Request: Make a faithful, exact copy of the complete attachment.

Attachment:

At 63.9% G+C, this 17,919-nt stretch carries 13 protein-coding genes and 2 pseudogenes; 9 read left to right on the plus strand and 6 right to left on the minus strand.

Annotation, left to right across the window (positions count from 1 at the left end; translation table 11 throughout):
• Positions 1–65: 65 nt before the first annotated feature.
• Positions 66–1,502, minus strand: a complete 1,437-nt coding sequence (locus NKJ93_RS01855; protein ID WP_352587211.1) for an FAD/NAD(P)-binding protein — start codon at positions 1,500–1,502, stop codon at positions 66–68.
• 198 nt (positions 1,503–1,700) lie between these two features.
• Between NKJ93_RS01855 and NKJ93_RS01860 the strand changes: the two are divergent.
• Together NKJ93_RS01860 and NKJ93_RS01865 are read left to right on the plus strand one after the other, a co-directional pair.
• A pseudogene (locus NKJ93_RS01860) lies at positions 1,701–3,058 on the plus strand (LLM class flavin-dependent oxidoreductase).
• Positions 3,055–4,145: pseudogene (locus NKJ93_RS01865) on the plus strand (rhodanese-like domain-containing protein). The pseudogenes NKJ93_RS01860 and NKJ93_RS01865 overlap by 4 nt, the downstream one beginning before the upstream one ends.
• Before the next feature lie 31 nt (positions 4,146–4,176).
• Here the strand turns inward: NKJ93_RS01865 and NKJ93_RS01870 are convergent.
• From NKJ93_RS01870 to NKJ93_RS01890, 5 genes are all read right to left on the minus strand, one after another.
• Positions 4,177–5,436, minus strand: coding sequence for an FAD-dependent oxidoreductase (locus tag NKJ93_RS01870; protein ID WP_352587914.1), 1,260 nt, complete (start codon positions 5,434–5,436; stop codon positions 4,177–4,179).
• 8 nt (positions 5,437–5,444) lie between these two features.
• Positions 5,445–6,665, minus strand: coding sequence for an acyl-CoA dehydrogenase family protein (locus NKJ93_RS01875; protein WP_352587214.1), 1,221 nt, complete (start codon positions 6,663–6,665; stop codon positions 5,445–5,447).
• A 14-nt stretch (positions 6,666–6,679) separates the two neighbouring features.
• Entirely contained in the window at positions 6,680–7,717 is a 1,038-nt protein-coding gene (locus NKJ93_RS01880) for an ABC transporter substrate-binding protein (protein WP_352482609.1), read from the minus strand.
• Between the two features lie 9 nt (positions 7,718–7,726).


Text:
At 63.9% G+C, this 17,919-nt stretch carries 13 protein-coding genes and 2 pseudogenes; 9 read left to right on the plus strand and 6 right to left on the minus strand.

Annotation, left to right across the window (positions count from 1 at the left end; translation table 11 throughout):
• Positions 1–65: 65 nt before the first annotated feature.
• Positions 66–1,502, minus strand: a complete 1,437-nt coding sequence (locus NKJ93_RS01855; protein ID WP_352587211.1) for an FAD/NAD(P)-binding protein — start codon at positions 1,500–1,502, stop codon at positions 66–68.
• 198 nt (positions 1,503–1,700) lie between these two features.
• Between NKJ93_RS01855 and NKJ93_RS01860 the strand changes: the two are divergent.
• Together NKJ93_RS01860 and NKJ93_RS01865 are read left to right on the plus strand one after the other, a co-directional pair.
• A pseudogene (locus NKJ93_RS01860) lies at positions 1,701–3,058 on the plus strand (LLM class flavin-dependent oxidoreductase).
• Positions 3,055–4,145: pseudogene (locus NKJ93_RS01865) on the plus strand (rhodanese-like domain-containing protein). The pseudogenes NKJ93_RS01860 and NKJ93_RS01865 overlap by 4 nt, the downstream one beginning before the upstream one ends.
• Before the next feature lie 31 nt (positions 4,146–4,176).
• Here the strand turns inward: NKJ93_RS01865 and NKJ93_RS01870 are convergent.
• From NKJ93_RS01870 to NKJ93_RS01890, 5 genes are all read right to left on the minus strand, one after another.
• Positions 4,177–5,436, minus strand: coding sequence for an FAD-dependent oxidoreductase (locus tag NKJ93_RS01870; protein ID WP_352587914.1), 1,260 nt, complete (start codon positions 5,434–5,436; stop codon positions 4,177–4,179).
• 8 nt (positions 5,437–5,444) lie between these two features.
• Positions 5,445–6,665, minus strand: coding sequence for an acyl-CoA dehydrogenase family protein (locus NKJ93_RS01875; protein WP_352587214.1), 1,221 nt, complete (start codon positions 6,663–6,665; stop codon positions 5,445–5,447).
• A 14-nt stretch (positions 6,666–6,679) separates the two neighbouring features.
• Entirely contained in the window at positions 6,680–7,717 is a 1,038-nt protein-coding gene (locus NKJ93_RS01880) for an ABC transporter substrate-binding protein (protein WP_352482609.1), read from the minus strand.
• Between the two features lie 9 nt (positions 7,718–7,726).